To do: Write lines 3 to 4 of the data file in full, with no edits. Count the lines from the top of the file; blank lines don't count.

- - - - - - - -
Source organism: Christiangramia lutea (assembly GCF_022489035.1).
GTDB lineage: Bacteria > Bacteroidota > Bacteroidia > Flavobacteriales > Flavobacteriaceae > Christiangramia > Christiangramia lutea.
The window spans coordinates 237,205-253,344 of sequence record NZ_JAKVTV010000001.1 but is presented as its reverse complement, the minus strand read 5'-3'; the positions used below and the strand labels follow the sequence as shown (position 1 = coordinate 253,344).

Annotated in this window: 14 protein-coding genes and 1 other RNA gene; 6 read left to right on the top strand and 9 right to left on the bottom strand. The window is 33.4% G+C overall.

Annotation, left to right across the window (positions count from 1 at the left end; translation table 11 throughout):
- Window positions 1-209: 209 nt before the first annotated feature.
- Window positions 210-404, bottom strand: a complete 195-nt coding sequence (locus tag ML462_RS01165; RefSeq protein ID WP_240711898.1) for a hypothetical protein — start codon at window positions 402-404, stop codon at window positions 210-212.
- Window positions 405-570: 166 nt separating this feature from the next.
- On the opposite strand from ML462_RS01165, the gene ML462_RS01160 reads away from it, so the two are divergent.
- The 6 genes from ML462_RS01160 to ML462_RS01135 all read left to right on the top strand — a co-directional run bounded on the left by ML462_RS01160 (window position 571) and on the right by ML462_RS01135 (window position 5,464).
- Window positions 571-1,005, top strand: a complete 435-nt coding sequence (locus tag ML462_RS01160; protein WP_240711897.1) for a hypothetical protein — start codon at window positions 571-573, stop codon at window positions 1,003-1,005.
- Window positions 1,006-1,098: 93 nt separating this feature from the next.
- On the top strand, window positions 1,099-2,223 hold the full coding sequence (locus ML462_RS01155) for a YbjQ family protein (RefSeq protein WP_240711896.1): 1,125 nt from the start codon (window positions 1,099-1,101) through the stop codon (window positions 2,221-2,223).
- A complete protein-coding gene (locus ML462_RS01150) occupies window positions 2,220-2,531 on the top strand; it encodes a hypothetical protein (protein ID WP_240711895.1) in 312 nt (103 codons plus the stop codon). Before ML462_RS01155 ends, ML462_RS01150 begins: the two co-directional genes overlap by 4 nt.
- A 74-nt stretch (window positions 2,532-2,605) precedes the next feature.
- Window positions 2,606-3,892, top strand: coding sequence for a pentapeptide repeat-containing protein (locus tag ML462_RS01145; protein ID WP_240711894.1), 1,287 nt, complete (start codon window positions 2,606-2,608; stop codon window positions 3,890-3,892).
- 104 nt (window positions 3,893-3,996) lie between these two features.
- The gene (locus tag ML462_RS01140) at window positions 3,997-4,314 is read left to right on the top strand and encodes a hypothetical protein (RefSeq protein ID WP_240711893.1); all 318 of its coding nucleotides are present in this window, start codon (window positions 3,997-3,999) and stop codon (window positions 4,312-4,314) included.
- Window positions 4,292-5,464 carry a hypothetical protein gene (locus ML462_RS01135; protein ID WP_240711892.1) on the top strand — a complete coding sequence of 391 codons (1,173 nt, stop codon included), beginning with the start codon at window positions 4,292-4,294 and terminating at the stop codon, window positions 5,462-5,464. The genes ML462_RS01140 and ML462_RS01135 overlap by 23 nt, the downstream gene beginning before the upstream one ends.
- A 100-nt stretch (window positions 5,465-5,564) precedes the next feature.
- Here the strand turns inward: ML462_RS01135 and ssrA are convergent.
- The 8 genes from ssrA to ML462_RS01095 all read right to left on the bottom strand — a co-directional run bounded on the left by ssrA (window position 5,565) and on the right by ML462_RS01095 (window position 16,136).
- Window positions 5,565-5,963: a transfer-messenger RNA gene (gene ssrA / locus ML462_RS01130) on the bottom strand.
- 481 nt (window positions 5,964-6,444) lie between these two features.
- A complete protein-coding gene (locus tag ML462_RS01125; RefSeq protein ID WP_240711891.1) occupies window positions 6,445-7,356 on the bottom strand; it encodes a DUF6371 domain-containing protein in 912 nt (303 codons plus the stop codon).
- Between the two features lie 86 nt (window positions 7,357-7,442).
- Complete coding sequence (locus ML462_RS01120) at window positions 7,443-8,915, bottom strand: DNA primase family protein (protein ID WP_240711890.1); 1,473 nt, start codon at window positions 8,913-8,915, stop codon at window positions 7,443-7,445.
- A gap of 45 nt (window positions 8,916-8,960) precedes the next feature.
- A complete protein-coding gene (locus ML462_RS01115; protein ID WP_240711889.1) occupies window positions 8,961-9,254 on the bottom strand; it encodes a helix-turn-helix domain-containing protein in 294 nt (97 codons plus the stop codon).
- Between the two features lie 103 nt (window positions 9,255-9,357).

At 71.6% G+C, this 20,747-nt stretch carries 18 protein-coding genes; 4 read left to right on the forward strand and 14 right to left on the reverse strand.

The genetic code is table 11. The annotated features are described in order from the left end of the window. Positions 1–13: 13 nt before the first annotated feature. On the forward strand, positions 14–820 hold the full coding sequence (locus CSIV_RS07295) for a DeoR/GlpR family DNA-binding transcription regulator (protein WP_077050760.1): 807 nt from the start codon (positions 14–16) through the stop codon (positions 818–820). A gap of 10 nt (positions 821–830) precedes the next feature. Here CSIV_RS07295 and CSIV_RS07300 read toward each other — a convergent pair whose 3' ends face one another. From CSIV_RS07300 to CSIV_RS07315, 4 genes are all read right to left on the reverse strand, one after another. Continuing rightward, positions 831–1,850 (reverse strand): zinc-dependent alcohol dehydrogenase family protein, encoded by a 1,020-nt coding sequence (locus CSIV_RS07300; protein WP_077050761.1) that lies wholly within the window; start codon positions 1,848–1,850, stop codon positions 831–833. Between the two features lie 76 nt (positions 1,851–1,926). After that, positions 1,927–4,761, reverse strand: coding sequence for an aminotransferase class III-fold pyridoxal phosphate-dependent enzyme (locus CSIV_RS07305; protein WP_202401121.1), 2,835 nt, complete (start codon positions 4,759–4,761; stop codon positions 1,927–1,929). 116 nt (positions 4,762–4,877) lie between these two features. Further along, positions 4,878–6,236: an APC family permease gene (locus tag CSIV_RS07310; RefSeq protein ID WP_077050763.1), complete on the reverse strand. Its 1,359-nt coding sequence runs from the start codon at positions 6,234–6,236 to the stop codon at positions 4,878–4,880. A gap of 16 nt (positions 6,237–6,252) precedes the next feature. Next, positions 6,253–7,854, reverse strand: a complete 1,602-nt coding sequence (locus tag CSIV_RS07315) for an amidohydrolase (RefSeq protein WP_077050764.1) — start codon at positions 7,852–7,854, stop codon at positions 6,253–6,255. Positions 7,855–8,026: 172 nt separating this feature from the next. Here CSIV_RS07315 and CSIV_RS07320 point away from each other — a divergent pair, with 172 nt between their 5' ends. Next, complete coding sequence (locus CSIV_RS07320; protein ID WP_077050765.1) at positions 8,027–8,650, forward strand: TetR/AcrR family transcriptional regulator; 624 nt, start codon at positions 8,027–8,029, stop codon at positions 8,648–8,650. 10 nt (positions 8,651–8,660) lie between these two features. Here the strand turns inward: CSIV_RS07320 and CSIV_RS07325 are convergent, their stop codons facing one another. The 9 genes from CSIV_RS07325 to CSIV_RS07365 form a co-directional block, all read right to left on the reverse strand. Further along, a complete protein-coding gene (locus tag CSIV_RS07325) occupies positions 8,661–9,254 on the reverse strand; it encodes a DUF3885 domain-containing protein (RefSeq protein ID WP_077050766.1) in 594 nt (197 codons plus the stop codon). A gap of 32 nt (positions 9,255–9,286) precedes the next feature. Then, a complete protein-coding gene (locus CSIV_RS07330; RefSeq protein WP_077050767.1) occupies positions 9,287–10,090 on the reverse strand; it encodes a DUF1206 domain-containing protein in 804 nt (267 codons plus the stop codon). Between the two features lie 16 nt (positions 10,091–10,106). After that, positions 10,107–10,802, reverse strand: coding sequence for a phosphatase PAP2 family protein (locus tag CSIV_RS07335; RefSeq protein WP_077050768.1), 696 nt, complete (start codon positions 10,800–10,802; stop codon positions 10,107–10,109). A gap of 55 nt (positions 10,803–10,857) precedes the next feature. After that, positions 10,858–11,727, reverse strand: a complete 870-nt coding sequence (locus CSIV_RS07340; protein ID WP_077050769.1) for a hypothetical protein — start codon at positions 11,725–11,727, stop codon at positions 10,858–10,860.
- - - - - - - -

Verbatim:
The window spans coordinates 237,205-253,344 of sequence record NZ_JAKVTV010000001.1 but is presented as its reverse complement, the minus strand read 5'-3'; the positions used below and the strand labels follow the sequence as shown (position 1 = coordinate 253,344).

Annotated in this window: 14 protein-coding genes and 1 other RNA gene; 6 read left to right on the top strand and 9 right to left on the bottom strand. The window is 33.4% G+C overall.